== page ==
Pets contribute so much to our quality of life (QOL), and we can give them the same gift as they enter their golden years. One important responsibility of pet ownership is protecting your pet from pain and suffering, which can be achieved through regular assessments of your senior pet’s QOL. Facing the reality of life’s finite nature—including your pet’s—is understandably challenging, but the only way to ensure your pet lives out their life in comfort and peace. Our team at LaGrange Veterinary Hospital is here for you and your senior pet, and we share tips for QOL assessments. 

What does quality of life mean for your pet?

The QOL term is used to describe a pet’s overall wellbeing and encompasses a variety of physical, mental, and behavioral factors that can help determine if your pet is declining or experiencing pain and suffering. Your pet can’t tell you how they feel, but they can indicate that their life quality is diminishing. 

What conditions can affect your pet’s quality of life?

Senior pets often develop medical conditions that progress over time. Many of these conditions can be treated or managed, yet still affect your pet’s QOL. Common conditions in older pets include:

  • Cancer — Cancer is the leading cause of death for senior pets, and your pet’s cancer risk increases with age. 
  • Cognitive dysfunction — Like people, a pet’s cognitive function often declines with age and can lead to memory loss, confusion, and increased anxiety. 
  • Arthritis — Arthritis, which is cartilage deterioration inside a joint, is common in senior pets, who frequently experience severe pain and decreased mobility. 
  • Degenerative kidney disease — Pets with degenerative kidney disease, which leads to irreversible kidney damage because biological waste is no longer filtered from the blood, experience lethargy, nausea, decreased appetite, and weight loss.

Since senior pets are at higher risk for serious health conditions, we recommend they be evaluated by our veterinary team at least every six months, so we can catch potential health issues in the early stages when they are easier to treat and manage.

How can you measure your pet’s quality of life?

Measuring your pet’s QOL can be daunting and emotional, but you can use a quality of life scale at home to more easily and objectively assess and track your pet’s QOL. A QOL scale measures seven categories that are essential for a happy, healthy pet. The categories include:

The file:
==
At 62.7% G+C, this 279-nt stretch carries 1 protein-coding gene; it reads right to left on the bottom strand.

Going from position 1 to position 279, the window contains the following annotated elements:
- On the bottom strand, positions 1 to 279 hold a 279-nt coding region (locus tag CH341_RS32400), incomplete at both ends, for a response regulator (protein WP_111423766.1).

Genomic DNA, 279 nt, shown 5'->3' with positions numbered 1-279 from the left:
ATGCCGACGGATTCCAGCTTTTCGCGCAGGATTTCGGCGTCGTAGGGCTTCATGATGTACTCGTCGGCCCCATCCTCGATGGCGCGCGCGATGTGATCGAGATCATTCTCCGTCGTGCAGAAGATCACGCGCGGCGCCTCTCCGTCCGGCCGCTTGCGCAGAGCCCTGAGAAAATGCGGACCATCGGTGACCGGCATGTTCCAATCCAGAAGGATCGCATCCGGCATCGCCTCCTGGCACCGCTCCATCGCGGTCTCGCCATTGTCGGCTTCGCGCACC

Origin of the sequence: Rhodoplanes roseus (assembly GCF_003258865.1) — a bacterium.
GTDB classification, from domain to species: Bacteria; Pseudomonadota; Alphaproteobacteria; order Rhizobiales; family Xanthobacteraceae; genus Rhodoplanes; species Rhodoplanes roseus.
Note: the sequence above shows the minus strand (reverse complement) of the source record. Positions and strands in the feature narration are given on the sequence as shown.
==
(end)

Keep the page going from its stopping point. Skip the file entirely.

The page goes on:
• Hunger — A pet’s ability and desire to eat are good health indicators. If you cannot coerce your pet to eat through a diet change or hand-feeding, you may need to syringe- or tube-feed them. However, when your pet loses all interest in food or is in too much pain to eat, they cannot take in enough nutrition to maintain bodily processes, and their QOL will suffer. 
  • Hydration — Adequate hydration is crucial to your pet’s health. Consider if your pet is adequately hydrated, and whether you can administer subcutaneous fluids, if necessary.
  • Hurt — Pets are experts at hiding pain and often do not show any signs until their pain is so severe that  their behavior changes markedly. While pain medications and alternative therapies can keep your pet comfortable, they are not a cure, and chronic pain can significantly affect your  pet’s QOL. 
  • Hygiene — Hygiene is an important indicator of your pet’s overall health, and you should note your pet’s hygiene habits and appearance and whether they can properly groom themselves. Numerous diseases cause vomiting, diarrhea, and incontinence, and your pet may no longer be able to take care of themselves, or you may struggle to keep your pet clean and comfortable, especially if they are not mobile. 
  • Happiness —You want your pet to be happy as well as healthy, so consider what brings your pet joy and whether they are still enjoying those activities when assessing their happiness. 
  • Mobility — Decreased mobility can limit your pet’s independence and confidence and  negatively impact their emotional state. Assistive devices (e.g., wheeled carts, harnesses, boots, and slings) can be helpful, but require owner support and supervision.  
  • More good days than bad — By regularly assessing and tracking your pet’s QOL, you can identify when your pet is experiencing more bad days than good, which indicates your pet is suffering and no longer enjoying life, and you may need to consider next steps. 

You don’t have to go through this process alone. If you suspect your pet no longer has a good quality of life, need help with that assessment, or are ready to discuss next steps, contact our LaGrange Veterinary Hospital team for guidance and support.